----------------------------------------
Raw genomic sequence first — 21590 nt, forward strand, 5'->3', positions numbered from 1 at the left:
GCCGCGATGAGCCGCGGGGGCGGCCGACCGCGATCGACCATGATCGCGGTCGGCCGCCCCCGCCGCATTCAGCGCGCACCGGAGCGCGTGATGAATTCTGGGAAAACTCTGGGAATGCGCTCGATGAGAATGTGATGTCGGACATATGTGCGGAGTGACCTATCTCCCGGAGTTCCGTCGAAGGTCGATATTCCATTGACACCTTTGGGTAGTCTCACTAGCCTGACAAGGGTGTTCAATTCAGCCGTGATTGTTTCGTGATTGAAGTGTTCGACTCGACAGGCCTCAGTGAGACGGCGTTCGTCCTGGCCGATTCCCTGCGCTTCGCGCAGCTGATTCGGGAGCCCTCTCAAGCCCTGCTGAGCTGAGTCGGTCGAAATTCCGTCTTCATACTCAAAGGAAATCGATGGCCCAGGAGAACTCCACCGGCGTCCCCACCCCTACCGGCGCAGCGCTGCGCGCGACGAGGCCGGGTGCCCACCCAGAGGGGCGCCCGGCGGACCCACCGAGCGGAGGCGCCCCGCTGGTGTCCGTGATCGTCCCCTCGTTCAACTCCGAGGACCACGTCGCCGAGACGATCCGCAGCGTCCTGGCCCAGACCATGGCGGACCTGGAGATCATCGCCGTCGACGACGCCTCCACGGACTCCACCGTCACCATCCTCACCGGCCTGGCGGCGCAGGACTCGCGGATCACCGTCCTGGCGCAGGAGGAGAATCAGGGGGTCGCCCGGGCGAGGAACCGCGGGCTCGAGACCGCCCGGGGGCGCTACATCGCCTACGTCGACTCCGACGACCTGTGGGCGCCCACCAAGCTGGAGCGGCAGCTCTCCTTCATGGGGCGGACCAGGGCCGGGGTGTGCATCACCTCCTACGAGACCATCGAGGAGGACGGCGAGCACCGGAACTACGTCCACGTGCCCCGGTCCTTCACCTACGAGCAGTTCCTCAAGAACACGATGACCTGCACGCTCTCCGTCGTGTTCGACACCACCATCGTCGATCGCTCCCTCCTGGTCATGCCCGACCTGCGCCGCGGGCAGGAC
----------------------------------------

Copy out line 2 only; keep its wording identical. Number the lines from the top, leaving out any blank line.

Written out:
GCCGCGATGAGCCGCGGGGGCGGCCGACCGCGATCGACCATGATCGCGGTCGGCCGCCCCCGCCGCATTCAGCGCGCACCGGAGCGCGTGATGAATTCTGGGAAAACTCTGGGAATGCGCTCGATGAGAATGTGATGTCGGACATATGTGCGGAGTGACCTATCTCCCGGAGTTCCGTCGAAGGTCGATATTCCATTGACACCTTTGGGTAGTCTCACTAGCCTGACAAGGGTGTTCAATTCAGCCGTGATTGTTTCGTGATTGAAGTGTTCGACTCGACAGGCCTCAGTGAGACGGCGTTCGTCCTGGCCGATTCCCTGCGCTTCGCGCAGCTGATTCGGGAGCCCTCTCAAGCCCTGCTGAGCTGAGTCGGTCGAAATTCCGTCTTCATACTCAAAGGAAATCGATGGCCCAGGAGAACTCCACCGGCGTCCCCACCCCTACCGGCGCAGCGCTGCGCGCGACGAGGCCGGGTGCCCACCCAGAGGGGCGCCCGGCGGACCCACCGAGCGGAGGCGCCCCGCTGGTGTCCGTGATCGTCCCCTCGTTCAACTCCGAGGACCACGTCGCCGAGACGATCCGCAGCGTCCTGGCCCAGACCATGGCGGACCTGGAGATCATCGCCGTCGACGACGCCTCCACGGACTCCACCGTCACCATCCTCACCGGCCTGGCGGCGCAGGACTCGCGGATCACCGTCCTGGCGCAGGAGGAGAATCAGGGGGTCGCCCGGGCGAGGAACCGCGGGCTCGAGACCGCCCGGGGGCGCTACATCGCCTACGTCGACTCCGACGACCTGTGGGCGCCCACCAAGCTGGAGCGGCAGCTCTCCTTCATGGGGCGGACCAGGGCCGGGGTGTGCATCACCTCCTACGAGACCATCGAGGAGGACGGCGAGCACCGGAACTACGTCCACGTGCCCCGGTCCTTCACCTACGAGCAGTTCCTCAAGAACACGATGACCTGCACGCTCTCCGTCGTGTTCGACACCACCATCGTCGATCGCTCCCTCCTGGTCATGCCCGACCTGCGCCGCGGGCAGGAC